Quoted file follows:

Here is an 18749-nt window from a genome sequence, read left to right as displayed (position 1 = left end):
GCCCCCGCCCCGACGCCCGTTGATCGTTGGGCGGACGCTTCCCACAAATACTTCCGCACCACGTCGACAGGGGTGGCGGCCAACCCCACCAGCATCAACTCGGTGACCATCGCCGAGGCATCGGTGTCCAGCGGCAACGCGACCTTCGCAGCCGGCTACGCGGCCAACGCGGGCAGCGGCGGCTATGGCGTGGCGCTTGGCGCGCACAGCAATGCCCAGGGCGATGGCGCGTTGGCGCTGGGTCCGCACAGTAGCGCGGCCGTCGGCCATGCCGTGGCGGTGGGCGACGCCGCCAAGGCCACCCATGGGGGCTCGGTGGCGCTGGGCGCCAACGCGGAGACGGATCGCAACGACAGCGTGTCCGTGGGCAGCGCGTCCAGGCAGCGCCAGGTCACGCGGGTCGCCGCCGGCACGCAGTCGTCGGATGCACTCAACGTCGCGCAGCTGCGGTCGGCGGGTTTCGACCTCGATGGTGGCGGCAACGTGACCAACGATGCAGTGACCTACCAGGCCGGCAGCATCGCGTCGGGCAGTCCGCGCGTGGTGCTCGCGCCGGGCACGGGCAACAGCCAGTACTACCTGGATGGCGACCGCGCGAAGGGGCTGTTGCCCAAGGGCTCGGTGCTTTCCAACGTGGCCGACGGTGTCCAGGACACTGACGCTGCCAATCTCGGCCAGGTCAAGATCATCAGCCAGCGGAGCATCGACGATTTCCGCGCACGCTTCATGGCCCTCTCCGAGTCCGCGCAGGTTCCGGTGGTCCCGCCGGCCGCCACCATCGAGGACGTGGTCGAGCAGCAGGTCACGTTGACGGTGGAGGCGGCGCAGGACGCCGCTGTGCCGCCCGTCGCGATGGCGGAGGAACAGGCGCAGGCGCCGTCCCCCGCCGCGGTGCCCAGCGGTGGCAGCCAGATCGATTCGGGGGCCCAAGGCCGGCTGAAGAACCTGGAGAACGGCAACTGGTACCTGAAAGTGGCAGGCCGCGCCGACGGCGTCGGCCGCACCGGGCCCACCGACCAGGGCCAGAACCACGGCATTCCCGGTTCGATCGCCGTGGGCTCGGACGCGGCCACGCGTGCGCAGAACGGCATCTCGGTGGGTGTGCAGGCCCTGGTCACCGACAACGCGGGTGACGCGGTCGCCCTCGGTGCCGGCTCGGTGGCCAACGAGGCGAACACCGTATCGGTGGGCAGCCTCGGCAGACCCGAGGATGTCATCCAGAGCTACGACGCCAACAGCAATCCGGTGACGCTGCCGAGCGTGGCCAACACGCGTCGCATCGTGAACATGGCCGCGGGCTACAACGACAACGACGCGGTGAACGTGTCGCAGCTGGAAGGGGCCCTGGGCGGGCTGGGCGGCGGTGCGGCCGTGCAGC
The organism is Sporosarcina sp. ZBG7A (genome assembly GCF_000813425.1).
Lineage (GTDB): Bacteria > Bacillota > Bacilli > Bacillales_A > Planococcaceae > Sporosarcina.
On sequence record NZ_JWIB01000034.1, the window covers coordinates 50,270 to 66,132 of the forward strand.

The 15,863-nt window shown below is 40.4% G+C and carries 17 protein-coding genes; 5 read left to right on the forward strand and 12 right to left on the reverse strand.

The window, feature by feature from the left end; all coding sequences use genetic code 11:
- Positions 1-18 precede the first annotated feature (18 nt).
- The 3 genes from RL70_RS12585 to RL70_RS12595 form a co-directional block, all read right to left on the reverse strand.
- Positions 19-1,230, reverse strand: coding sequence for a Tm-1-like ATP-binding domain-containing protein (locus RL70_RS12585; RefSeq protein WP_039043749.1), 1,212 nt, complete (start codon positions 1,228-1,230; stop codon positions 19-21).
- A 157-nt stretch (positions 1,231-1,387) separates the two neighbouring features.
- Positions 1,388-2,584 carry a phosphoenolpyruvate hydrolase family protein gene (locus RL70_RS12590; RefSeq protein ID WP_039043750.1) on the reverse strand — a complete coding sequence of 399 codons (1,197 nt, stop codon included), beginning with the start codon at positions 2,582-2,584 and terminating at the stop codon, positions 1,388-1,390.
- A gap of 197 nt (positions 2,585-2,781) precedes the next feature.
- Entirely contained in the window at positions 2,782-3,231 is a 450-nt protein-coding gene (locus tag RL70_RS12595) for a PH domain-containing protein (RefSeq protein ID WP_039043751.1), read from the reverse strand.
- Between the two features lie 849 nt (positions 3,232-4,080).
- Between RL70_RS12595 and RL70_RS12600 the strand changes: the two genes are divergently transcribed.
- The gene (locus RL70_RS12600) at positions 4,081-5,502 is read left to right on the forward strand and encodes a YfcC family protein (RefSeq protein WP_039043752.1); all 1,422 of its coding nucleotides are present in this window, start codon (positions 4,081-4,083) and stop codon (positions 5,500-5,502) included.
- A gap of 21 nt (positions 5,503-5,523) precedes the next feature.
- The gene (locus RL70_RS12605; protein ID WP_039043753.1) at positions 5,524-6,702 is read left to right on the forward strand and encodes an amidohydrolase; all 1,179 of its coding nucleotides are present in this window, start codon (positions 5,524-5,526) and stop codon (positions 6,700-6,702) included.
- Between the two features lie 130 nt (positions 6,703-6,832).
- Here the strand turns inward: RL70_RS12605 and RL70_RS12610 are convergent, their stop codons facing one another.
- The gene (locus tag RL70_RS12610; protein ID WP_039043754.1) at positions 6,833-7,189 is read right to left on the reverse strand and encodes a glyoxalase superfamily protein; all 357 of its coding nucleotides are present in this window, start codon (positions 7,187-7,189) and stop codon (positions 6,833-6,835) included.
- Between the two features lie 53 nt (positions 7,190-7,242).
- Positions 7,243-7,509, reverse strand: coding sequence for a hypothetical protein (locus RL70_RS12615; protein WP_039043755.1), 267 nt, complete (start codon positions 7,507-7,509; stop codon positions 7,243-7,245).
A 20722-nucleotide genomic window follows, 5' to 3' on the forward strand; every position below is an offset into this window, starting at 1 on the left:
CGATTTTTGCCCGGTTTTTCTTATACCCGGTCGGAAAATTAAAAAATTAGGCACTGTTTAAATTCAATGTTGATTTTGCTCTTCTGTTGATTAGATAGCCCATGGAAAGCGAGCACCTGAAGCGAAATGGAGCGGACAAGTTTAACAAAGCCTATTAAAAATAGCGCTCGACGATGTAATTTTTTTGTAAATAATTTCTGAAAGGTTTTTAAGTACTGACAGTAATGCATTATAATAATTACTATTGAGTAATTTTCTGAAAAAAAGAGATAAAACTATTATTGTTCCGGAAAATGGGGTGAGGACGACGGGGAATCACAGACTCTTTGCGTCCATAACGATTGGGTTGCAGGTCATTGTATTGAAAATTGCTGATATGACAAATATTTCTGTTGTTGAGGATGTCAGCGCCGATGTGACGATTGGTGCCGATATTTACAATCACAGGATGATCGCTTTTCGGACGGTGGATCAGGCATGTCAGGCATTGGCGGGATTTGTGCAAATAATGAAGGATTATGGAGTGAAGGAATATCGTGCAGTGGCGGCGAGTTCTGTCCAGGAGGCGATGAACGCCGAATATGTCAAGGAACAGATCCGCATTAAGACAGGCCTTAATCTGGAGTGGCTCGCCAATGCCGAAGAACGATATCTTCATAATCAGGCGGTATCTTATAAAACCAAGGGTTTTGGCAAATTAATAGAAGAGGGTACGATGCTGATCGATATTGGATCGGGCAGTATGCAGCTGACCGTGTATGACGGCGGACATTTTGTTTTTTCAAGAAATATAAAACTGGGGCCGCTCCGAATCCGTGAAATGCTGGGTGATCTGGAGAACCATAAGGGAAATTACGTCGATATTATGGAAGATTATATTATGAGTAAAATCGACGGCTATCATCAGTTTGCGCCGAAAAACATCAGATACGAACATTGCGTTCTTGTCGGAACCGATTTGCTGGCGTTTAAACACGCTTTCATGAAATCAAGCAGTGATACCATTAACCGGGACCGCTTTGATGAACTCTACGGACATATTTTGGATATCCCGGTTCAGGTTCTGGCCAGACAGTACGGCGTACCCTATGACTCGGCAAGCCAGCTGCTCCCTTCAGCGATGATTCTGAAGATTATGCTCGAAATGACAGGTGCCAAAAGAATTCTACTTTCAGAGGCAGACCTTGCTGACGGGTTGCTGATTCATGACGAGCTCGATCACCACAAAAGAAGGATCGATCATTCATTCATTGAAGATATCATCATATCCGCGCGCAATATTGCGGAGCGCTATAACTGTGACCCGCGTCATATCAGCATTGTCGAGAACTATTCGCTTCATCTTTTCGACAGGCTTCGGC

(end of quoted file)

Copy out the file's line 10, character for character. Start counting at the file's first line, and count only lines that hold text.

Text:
- Positions 19-1,230, reverse strand: coding sequence for a Tm-1-like ATP-binding domain-containing protein (locus RL70_RS12585; RefSeq protein WP_039043749.1), 1,212 nt, complete (start codon positions 1,228-1,230; stop codon positions 19-21).